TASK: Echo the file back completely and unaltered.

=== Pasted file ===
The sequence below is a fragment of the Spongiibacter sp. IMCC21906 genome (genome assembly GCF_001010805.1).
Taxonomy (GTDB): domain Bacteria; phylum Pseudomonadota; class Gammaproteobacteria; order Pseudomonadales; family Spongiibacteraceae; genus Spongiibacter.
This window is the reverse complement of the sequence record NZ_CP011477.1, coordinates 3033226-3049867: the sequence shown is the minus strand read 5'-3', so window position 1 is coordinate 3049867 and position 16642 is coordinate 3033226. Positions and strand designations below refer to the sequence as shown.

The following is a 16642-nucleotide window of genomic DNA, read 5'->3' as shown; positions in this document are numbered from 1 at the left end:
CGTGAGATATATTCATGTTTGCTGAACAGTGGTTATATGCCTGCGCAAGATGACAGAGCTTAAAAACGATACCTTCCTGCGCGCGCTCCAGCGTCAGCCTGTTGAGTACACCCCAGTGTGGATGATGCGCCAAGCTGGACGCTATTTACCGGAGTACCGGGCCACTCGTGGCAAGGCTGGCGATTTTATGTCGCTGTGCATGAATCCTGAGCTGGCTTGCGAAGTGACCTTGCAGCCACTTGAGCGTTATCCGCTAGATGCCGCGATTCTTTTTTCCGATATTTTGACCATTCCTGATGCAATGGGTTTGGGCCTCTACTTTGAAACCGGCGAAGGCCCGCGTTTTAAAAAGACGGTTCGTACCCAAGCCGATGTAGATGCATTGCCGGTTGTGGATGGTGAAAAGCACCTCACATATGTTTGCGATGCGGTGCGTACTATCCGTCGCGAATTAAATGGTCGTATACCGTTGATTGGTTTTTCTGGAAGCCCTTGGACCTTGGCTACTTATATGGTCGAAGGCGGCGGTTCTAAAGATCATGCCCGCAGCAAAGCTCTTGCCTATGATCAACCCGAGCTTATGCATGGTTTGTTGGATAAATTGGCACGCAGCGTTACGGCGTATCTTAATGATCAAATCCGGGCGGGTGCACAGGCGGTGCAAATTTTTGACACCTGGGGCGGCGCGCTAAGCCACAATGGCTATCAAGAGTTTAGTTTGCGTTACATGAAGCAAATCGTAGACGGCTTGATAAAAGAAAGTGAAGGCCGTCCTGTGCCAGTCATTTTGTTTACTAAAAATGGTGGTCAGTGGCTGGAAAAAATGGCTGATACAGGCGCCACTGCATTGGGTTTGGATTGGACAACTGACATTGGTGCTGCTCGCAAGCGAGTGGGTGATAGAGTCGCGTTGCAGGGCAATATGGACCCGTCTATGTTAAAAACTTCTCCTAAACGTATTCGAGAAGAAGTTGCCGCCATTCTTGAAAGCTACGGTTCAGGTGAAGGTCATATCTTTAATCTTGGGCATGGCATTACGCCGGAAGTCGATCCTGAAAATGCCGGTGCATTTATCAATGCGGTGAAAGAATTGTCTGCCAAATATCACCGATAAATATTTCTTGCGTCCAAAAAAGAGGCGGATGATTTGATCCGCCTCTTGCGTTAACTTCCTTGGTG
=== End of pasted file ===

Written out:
The sequence below is a fragment of the Spongiibacter sp. IMCC21906 genome (genome assembly GCF_001010805.1).
Taxonomy (GTDB): domain Bacteria; phylum Pseudomonadota; class Gammaproteobacteria; order Pseudomonadales; family Spongiibacteraceae; genus Spongiibacter.
This window is the reverse complement of the sequence record NZ_CP011477.1, coordinates 3033226-3049867: the sequence shown is the minus strand read 5'-3', so window position 1 is coordinate 3049867 and position 16642 is coordinate 3033226. Positions and strand designations below refer to the sequence as shown.

The following is a 16642-nucleotide window of genomic DNA, read 5'->3' as shown; positions in this document are numbered from 1 at the left end:
CGTGAGATATATTCATGTTTGCTGAACAGTGGTTATATGCCTGCGCAAGATGACAGAGCTTAAAAACGATACCTTCCTGCGCGCGCTCCAGCGTCAGCCTGTTGAGTACACCCCAGTGTGGATGATGCGCCAAGCTGGACGCTATTTACCGGAGTACCGGGCCACTCGTGGCAAGGCTGGCGATTTTATGTCGCTGTGCATGAATCCTGAGCTGGCTTGCGAAGTGACCTTGCAGCCACTTGAGCGTTATCCGCTAGATGCCGCGATTCTTTTTTCCGATATTTTGACCATTCCTGATGCAATGGGTTTGGGCCTCTACTTTGAAACCGGCGAAGGCCCGCGTTTTAAAAAGACGGTTCGTACCCAAGCCGATGTAGATGCATTGCCGGTTGTGGATGGTGAAAAGCACCTCACATATGTTTGCGATGCGGTGCGTACTATCCGTCGCGAATTAAATGGTCGTATACCGTTGATTGGTTTTTCTGGAAGCCCTTGGACCTTGGCTACTTATATGGTCGAAGGCGGCGGTTCTAAAGATCATGCCCGCAGCAAAGCTCTTGCCTATGATCAACCCGAGCTTATGCATGGTTTGTTGGATAAATTGGCACGCAGCGTTACGGCGTATCTTAATGATCAAATCCGGGCGGGTGCACAGGCGGTGCAAATTTTTGACACCTGGGGCGGCGCGCTAAGCCACAATGGCTATCAAGAGTTTAGTTTGCGTTACATGAAGCAAATCGTAGACGGCTTGATAAAAGAAAGTGAAGGCCGTCCTGTGCCAGTCATTTTGTTTACTAAAAATGGTGGTCAGTGGCTGGAAAAAATGGCTGATACAGGCGCCACTGCATTGGGTTTGGATTGGACAACTGACATTGGTGCTGCTCGCAAGCGAGTGGGTGATAGAGTCGCGTTGCAGGGCAATATGGACCCGTCTATGTTAAAAACTTCTCCTAAACGTATTCGAGAAGAAGTTGCCGCCATTCTTGAAAGCTACGGTTCAGGTGAAGGTCATATCTTTAATCTTGGGCATGGCATTACGCCGGAAGTCGATCCTGAAAATGCCGGTGCATTTATCAATGCGGTGAAAGAATTGTCTGCCAAATATCACCGATAAATATTTCTTGCGTCCAAAAAAGAGGCGGATGATTTGATCCGCCTCTTGCGTTAACTTCCTTGGTG